NY pro-Palestinian congressional front-runner can't define 'Occupation'

The interviewer continued to press her for clarification, at which point Ocasio-Cortez somewhat deflected the request, stating that she is "not the expert on geopolitics on this issue."

By JERUSALEM POST STAFF
July 16, 2018 17:18
2 minute read.
NY pro-Palestinian congressional front-runner can't define 'Occupation'

Alexandria Ocasio-Cortez marches during the Bronx's pride parade in the Bronx borough of New York City, New York, U.S., June 17, 2018. (photo credit: REUTERS)

 
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Alexandria Ocasio-Cortez, the progressive Democrat who won an upset in the New York congressional primaries in June, raised controversy when she struggled to specify a definition of the "Israeli occupation of Palestine" during an interview on PBS's talk show The Firing Line.


During the extensive interview, Ocasio-Cortez discussed her stances on a variety of issues, including education reform, the future of democratic socialism, immigration reform, and the Israeli-Palestinian conflict.

Toward the end of the interview, host Margaret Hoover turned to the politician's foreign policy positions, referring to a controversial tweet she made during her campaign bid, and asking her what her position on Israel is.

Ocasio-Cortez began by stating that she "believes absolutely in Israel's right to exist" and that she is a proponent of the two-state solution.

When pressed further, she elaborated: "I also think that what people are starting to see, at least in the occupation of Palestine, is just an increasing crisis of humanitarian condition. And that, to me, is just where I tend to come from on this issue."

Hoover then asked: "You use the term 'the occupation of Palestine'. What do you mean by that?"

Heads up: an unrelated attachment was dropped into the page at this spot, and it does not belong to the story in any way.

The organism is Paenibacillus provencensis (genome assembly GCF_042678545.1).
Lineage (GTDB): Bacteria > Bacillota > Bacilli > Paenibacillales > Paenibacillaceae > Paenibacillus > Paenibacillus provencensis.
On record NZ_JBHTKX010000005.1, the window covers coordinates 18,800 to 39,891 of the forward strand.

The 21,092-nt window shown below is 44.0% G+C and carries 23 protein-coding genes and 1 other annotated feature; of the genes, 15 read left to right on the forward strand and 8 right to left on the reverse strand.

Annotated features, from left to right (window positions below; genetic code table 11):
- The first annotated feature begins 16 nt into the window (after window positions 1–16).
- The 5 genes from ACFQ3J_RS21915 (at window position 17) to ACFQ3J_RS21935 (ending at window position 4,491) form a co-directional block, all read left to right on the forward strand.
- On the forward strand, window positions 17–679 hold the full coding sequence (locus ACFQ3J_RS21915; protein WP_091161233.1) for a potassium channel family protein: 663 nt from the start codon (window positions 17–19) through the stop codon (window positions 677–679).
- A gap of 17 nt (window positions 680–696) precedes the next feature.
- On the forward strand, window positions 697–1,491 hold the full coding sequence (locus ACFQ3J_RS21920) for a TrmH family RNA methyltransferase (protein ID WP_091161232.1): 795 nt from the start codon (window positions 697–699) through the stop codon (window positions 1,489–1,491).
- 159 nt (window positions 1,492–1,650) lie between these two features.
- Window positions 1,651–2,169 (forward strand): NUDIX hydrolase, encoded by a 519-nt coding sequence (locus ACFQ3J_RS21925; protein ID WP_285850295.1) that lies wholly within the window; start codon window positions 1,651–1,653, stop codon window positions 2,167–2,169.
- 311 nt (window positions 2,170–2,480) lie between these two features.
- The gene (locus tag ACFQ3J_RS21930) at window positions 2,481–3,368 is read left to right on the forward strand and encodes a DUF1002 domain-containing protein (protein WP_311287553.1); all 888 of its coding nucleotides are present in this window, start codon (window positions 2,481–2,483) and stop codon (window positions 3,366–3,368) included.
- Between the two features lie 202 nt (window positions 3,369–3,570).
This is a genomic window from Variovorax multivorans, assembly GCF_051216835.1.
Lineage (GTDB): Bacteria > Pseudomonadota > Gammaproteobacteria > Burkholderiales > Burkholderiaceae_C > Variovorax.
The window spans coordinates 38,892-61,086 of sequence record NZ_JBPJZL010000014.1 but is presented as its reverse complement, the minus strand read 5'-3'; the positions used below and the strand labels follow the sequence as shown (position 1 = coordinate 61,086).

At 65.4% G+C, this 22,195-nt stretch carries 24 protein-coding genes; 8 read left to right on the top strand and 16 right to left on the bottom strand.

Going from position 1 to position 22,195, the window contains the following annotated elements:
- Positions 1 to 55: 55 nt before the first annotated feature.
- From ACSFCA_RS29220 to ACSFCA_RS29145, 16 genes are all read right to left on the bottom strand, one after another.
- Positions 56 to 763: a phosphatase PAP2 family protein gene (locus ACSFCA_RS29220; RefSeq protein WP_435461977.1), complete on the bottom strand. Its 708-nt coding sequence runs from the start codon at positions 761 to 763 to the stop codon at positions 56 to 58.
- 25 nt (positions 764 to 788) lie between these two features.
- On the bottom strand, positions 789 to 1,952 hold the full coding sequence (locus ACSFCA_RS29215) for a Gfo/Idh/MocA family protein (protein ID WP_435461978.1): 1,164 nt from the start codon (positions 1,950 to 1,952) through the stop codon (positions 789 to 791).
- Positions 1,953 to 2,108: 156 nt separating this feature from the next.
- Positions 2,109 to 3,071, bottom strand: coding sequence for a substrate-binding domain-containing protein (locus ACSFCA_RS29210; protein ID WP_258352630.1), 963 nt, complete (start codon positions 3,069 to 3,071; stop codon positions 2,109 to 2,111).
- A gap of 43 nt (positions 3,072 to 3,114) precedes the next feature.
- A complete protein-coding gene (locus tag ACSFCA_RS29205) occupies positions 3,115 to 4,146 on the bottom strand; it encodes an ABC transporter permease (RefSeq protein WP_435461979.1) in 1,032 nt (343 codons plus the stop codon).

In response, Ocasio-Cortez exclaimed "Oh!", paused, and said "I think that what I meant is the settlements that are increasing in some of these areas, in places where Palestinians are experiencing difficulty in access to their housing and homes."

The interviewer continued to press her for clarification, at which point Ocasio-Cortez somewhat deflected the request, stating that she is "not the expert on geopolitics on this issue."

"For me, I'm a firm believer in finding a two-state solution in this issue, and I'm happy to sit down with leaders on both of these. For me, I just look at things through a human rights lens."

She concluded by saying that with her background, Middle Eastern politics were not exactly at her kitchen table every night, but that she does recognize it is "a very important issue" and she is willing to listen, learn, and evolve on the issue.

Ocasio-Cortez has previously vocalized her support for the Palestinian cause via social media. In a tweet she wrote during her campaign, which Hoover referenced, the candidate characterized the killing of over 60 Palestinians in Gaza border clashes with Israeli forces as a massacre, and demanded congressional attention.


Ocasio-Cortez, 28, is a former organizer for Senator Bernie Sanders's presidential campaign. If elected, she would be the youngest woman ever to serve in congress.








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